It’s that time of the year when snow, sleet and ice are a fairly common occurrence in many parts of the country. Such weather conditions pose serious problems for business owners because walkways become slippery and increase the chances for employees and customers to fall.
While you can’t control the elements, you can reduce your liability by staying alert and eliminating hazards that cause falls. One such hazard is the accumulation of ice and snow that results because deicing measures were inadequate or not properly applied.
The first step in effectively deicing a walkway is to choose the correct treatment. When selecting chemicals to melt ice, keep the following points in mind:
- Rock salt is the most common method and the least expensive of the ice-melting chemicals. It is easy to find and can melt snow and ice until the temperature drops below 20є F. Rock salt, however, also releases a large amount of chloride when it dissolves. This chloride can pollute streams, rivers and lakes and kill vegetation. It also causes metal to corrode.
- Calcium chloride is a deicing agent that is manufactured in small, round, white pellets. It melts snow and ice even when the temperature falls below 0є F. It is much less toxic to plants than rock salt, but it can still damage them if applied too heavily.Calcium chloride can corrode concrete.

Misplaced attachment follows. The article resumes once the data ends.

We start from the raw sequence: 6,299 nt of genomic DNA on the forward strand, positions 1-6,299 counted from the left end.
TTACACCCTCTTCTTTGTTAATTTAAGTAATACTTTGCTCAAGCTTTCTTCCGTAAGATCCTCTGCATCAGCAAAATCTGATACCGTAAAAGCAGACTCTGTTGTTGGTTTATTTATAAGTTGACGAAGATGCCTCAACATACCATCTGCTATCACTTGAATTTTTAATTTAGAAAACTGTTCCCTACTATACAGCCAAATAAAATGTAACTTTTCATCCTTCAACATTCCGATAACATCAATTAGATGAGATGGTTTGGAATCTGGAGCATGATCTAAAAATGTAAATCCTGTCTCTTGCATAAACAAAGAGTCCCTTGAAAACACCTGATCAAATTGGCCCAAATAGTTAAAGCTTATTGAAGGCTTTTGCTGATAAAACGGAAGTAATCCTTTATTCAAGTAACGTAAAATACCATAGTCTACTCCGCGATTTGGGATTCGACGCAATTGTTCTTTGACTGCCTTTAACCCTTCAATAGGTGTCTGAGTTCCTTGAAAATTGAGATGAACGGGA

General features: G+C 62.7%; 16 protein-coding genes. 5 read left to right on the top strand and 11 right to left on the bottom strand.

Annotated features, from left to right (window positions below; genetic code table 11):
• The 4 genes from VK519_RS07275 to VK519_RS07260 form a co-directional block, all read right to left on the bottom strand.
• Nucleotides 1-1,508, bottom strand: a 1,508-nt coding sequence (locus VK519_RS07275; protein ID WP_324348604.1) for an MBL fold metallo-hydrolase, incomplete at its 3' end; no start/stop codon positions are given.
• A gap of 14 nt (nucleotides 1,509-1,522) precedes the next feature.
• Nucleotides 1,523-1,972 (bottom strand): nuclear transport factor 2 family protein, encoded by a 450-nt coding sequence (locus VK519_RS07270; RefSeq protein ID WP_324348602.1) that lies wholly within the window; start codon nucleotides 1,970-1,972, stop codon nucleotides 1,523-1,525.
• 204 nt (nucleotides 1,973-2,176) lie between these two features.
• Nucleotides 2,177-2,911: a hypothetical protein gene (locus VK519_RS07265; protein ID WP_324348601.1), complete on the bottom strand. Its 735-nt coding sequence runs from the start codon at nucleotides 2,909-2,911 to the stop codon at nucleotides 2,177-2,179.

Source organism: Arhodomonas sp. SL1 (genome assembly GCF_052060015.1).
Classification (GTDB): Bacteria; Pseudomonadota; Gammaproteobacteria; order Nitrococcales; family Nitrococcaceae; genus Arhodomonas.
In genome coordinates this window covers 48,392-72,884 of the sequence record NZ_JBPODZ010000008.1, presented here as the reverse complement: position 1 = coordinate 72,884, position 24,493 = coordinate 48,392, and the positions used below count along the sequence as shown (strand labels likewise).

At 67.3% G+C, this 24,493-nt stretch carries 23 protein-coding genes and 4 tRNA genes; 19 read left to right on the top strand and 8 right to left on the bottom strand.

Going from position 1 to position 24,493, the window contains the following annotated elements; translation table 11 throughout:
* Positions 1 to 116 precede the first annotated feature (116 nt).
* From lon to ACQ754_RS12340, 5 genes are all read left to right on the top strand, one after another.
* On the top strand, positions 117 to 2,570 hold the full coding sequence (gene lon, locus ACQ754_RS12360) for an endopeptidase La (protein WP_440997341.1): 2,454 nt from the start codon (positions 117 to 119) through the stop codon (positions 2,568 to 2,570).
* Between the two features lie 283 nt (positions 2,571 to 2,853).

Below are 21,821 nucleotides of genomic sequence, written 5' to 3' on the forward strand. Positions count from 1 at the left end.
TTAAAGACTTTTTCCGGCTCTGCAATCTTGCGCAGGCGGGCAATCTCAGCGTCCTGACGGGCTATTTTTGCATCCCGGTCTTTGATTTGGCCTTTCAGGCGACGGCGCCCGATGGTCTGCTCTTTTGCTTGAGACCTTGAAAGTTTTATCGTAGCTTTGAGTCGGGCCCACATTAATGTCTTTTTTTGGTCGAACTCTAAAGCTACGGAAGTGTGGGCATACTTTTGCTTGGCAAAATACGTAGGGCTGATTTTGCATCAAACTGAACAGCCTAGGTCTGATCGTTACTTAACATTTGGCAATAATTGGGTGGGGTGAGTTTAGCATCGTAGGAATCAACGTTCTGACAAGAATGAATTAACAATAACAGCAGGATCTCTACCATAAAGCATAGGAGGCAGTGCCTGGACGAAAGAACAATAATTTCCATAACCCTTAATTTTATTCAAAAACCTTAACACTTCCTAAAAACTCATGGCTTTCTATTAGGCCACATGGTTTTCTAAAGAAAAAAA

- Potassium chloride is a deicing chemical that doesn’t irritate skin or harm vegetation. However, it only melts ice when temperatures remain above 15є F. It must be combined with other chemicals to melt ice at lower temperatures.
- Magnesium chloride melts snow and ice until the temperature drops below -13є F. It releases nearly 40 percent less chloride into the environment than either rock salt or calcium chloride. It is also less damaging to concrete surfaces and is less toxic to plants, trees and shrubs.
Once you have selected your deicing agent, follow these tips from the Iowa Transportation Center at Iowa State University to be sure you maintain an ice and snow-free walkway:
- Apply deicing chemicals before a storm and remove snow/ice during and after the storm. Use plenty of deicing materials. Using too little will leave patches of ice.
- Aim for evaporation. If the water can drain and there is full sun or even reasonable wind, the ice will evaporate. Dry pavement is a clear indication there is no ice.
- Use a friction additive. Sand is the most popular because it’s inexpensive. Use enough to ensure that anyone walking on the surface has enough traction.
- Check and treat surfaces every morning, especially around snow piles where melting may have created new problem areas. Reevaluate during the day and re-treat as needed.
- Remember that a clean-looking surface is only “safe” if it is dry. A wet surface can quickly become icy in the shade or overnight.
- Train those responsible for safety procedures how to safely maintain walkway surfaces during icy/snowy weather.